Additionally, the battery law is vague about what tools are required for a user to replace a battery. The law never states, anywhere, that a door to remove the battery, like in a flip-phone, is required.

    So many comments here on AppleInsider deal with only the boldfaced 2nd provision above and even in that case are misinterpreting it.
    williamlondonMplsPAlex1N
  • Reply 7 of 31
    hmlongcohmlongco Posts: 525member
    thedba said:

    So many comments here on AppleInsider deal with only the boldfaced 2nd provision above and even in that case are misinterpreting it.
    As far as I can tell, Apple already hits most of the targets for recycling, use of recycled material, and so on.

    Forget iPhone. What's going to be interesting is the impact this ruling has on earphones. Both AirPods and this from other manufacturers.
    Alex1NFileMakerFeller
  • Reply 8 of 31
    dewmedewme Posts: 5,271member
    AppleZulu said:
    Here we have another example of people suffering from no long-term memory, forgetting about how things were, way back in the ancient days before the iPhone, and thus imagining that their new ideas are not just re-branded bad old ideas.

    Back in the day, most cell phones had user-accessible batteries, via a door or a case that was easily opened with your fingers. This meant several things. First, internal components were easily exposed. Devices were not even remotely waterproof. They would pop open when you dropped them. There was a whole industry of after-market replacement batteries. While they were user-serviceable, very few were standardized, so each phone model had its own size and shape to match. There was no quality control for after-market batteries, and users were incentivized to buy several cheap batteries to have on hand to swap out, rather than plugging in the device regularly to keep it charged.  Very few of these batteries were ever recycled or disposed of in any sort of environmentally responsible way. They're all now either in landfills or long forgotten in the myriad places where people keep random junk.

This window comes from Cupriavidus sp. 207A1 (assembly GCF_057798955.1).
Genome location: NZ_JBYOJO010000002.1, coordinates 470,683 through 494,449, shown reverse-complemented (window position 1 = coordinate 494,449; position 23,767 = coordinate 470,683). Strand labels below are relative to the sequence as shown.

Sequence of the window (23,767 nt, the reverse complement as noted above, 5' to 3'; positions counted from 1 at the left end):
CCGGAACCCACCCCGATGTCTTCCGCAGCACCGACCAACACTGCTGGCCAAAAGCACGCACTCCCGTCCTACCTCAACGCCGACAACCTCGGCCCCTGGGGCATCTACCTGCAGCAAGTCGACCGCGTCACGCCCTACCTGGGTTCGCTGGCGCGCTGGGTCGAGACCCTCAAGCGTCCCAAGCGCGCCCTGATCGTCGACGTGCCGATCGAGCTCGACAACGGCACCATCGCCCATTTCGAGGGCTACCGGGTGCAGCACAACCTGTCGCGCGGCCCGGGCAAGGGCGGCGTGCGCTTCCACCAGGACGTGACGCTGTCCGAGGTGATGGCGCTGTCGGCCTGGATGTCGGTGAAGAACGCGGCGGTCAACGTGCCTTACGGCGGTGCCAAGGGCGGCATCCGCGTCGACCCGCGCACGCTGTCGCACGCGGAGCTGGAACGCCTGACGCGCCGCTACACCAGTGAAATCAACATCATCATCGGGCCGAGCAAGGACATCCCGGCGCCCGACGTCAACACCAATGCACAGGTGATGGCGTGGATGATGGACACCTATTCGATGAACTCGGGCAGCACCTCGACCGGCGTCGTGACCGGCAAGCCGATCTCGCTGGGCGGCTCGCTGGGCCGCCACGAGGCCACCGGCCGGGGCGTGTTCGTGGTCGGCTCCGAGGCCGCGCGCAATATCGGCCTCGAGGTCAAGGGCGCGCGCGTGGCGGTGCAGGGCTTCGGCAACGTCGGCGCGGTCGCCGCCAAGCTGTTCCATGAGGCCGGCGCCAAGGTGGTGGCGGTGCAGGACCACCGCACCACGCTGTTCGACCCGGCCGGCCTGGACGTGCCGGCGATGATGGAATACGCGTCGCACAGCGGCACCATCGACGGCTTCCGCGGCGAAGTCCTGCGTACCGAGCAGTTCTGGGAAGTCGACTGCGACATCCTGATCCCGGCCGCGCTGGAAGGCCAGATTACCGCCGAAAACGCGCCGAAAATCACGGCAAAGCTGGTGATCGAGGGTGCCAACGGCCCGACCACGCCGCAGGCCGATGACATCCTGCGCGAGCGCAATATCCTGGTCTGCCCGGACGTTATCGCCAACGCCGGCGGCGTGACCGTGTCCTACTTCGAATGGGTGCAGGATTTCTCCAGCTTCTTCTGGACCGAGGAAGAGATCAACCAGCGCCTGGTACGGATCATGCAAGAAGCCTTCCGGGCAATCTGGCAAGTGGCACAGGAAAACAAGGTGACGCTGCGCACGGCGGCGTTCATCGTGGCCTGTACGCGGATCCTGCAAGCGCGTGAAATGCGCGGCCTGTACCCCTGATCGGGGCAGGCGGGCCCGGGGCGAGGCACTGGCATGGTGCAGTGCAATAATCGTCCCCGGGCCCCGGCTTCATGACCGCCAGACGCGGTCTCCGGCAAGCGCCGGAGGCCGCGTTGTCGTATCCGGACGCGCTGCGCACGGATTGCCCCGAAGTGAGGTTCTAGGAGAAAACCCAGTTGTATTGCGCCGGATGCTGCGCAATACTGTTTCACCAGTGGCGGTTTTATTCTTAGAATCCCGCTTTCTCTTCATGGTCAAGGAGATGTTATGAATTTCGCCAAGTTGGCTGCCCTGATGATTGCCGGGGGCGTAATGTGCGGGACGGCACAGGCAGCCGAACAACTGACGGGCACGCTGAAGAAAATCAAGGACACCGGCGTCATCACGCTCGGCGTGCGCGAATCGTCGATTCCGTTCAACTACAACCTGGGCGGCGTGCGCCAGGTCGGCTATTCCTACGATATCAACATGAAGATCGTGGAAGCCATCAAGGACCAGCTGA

Apple shocked everyone by sealing the battery in the iPhone, shifting consumers to recharging the phone, rather than hot-swapping a collection of spare batteries. This enabled greater quality control of manufacturer-installed lithium-ion batteries in the devices, as well as making water-resistant and then waterproof phones possible. Apple incentivizes direct return and recycling of old iPhones, which includes the batteries, thus assuring that far fewer of them end up in junk drawers and landfills. 

    A forced return to user serviceable batteries will be hailed by right-to-repair folks who will ignore the resulting increased environmental damage, more unreliable and unsafe aftermarket batteries produced, and more phones subject to breakage because they have battery doors and cases that come apart when you drop them. 
    Yep.

    A quick round trip in the Wayback Machine would be an eye opening experience for those who are advocating for things to return to the old ways in the bad old days. While on their little adventure they can strap on a cassette tape based Walkman and love the heck out of the 10 songs available at their fingertips, unless of course they drag along their little suitcase containing the rest of their music collection. Dozens of songs at their disposal in a format that’s bound to change in a couple of years so you can repurchase your music collection once again.

    All I can say is … be kind and rewind.
    williamlondonAlex1NFileMakerFeller
  • Reply 9 of 31
    charlesn said:
    Now that the tools and instructions are available, I'd love to know the stats on what percentage of iPhone users are self-repairing their own phones. Wait, let me rephrase: I'd love to know what tiny fraction of 1% of iPhone users are doing this. There's a reason that companies like Radio Shack and Heathkit, which catered to the "electronics hobbyist" crowd, went out of business decades ago: their customer base died off and wasn't replaced by a new generation. Time, for the vast majority of people, is worth money... and expending that time/money to repair something they likely have no experience repairing--while also risking the cost of replacing the device they're repairing if they screw up--is a really bad investment vs the cost of having Apple or a repair shop do it. Let's do the math:

    Replace iPhone 13 or earlier battery at Apple Store: $89. Done by appointment or while you wait. Leave immediately with a guaranteed new Apple battery and working phone.